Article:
Newton, MA, June 30, 2021– Abcuro, Inc., a clinical-stage biotechnology company developing therapies for autoimmune diseases and cancer through precise modulation of cytotoxic T and NK cells, and ImaginAb, a market leading global provider in immune-oncology imaging agents, today shared initial results of a study demonstrating the use of ImmunoPET technology to image T cell infiltration of skeletal muscle in patients with inclusion body myositis (IBM). IBM is an autoimmune disease in which cytotoxic CD8+ T cells chronically attack muscle cells, leading to progressive weakness and severe disability.
This news announcement follows the signing of a new non-exclusive license agreement in February 2021 for ImaginAb to supply Abcuro with its market leading CD8 ImmunoPET agent. The proprietary first in class ImmunoPET imaging agent allows non-invasive , whole-body imaging CD8+ T cells using positron emission tomography (PET) . The technology, initially designed to visualize these cells in cancer patients, can now provide a non-invasive assessment of the extent of infiltration of CD8+ T cells in skeletal muscle in IBM patients.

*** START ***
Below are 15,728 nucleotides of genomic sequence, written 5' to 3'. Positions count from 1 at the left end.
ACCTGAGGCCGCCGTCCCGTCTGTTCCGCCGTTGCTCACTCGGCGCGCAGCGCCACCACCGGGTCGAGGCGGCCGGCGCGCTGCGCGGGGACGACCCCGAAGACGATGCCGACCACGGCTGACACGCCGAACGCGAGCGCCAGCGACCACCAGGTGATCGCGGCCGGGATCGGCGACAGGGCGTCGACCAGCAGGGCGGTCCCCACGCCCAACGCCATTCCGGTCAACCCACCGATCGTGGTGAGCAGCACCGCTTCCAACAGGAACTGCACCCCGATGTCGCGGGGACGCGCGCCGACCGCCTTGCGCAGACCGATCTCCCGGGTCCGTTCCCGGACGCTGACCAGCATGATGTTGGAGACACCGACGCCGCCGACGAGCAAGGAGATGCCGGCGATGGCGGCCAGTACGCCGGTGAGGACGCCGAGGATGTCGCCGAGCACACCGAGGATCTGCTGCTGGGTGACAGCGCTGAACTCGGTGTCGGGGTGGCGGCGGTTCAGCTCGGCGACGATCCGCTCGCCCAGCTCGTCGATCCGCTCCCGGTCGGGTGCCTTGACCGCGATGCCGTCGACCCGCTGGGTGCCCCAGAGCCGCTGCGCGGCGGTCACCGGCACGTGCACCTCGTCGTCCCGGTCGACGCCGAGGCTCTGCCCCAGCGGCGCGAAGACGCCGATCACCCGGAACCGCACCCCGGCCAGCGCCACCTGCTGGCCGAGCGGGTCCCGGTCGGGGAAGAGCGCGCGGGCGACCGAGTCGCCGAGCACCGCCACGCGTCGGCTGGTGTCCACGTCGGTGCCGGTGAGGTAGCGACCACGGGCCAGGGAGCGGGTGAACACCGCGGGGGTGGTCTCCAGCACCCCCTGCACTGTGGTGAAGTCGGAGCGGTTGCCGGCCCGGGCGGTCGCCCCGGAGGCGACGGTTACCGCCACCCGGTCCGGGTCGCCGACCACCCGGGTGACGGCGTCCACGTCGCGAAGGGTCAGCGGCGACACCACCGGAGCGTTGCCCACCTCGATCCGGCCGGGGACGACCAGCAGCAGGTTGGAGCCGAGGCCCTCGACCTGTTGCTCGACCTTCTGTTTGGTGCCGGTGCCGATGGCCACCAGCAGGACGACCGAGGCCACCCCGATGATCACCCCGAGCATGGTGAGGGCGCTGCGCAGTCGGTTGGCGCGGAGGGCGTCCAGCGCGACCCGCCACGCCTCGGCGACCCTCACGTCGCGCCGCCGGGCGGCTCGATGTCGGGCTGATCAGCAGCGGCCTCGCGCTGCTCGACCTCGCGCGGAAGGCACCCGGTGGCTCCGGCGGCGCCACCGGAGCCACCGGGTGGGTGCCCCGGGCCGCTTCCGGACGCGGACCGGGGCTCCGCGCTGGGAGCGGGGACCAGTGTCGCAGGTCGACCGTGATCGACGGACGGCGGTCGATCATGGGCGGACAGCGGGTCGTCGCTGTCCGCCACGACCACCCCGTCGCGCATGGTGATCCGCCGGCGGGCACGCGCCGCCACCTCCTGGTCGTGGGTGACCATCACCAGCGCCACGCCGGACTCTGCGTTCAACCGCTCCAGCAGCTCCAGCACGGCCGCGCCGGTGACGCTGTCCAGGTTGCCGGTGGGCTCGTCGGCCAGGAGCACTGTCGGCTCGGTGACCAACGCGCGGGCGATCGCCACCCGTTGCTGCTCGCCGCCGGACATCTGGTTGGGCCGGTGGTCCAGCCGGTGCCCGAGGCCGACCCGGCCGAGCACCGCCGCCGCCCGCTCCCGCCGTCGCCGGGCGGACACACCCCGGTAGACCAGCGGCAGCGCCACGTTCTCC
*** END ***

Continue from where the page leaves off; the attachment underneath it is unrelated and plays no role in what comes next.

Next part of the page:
“The ability to comprehensively identify infiltration of CD8+ T cells in skeletal muscle represents a breakthrough in our understanding of IBM pathogenesis and supports development of novel therapeutics,” said Steven A. Greenberg, M.D., co-founder of Abcuro and Chief Scientific Advisor. “Abcuro intends to use this imaging strategy as it advances ABC008, an anti-KLRG1 antibody capable of selectively depleting a subpopulation of highly-cytotoxic CD8+ T cells present in muscle tissue of IBM patients, through a first-in-human clinical trial for IBM.”
Ron Korn, M.D., Ph.D., Chief Medical Imaging Officer at ImaginAB stated “Our proprietary antibody-fragment imaging technology binds to and illuminates the specific immune cell type that is central to the etiology of IBM. The ability to image the entire landscape of skeletal muscle in IBM patients enrolled in their trials enables Abcuro to comprehensively assess the presence of CD8+ T cells prior to and following dosing of ABC008, which seeks to address the underlying biological driver of IBM.
The imaging study was led by Colin Quinn, M.D., Assistant Professor of Clinical Neurology and Director of Neuromuscular Clinical Trials at the University of Pennsylvania.
“The understanding of IBM as a T cell-driven autoimmune disease has enabled use of PET imaging to provide a highly specific, whole-body view of CD8+ T cells, the presence of which is a potentially distinguishing feature in affected muscle tissue,” said Dr. Quinn.
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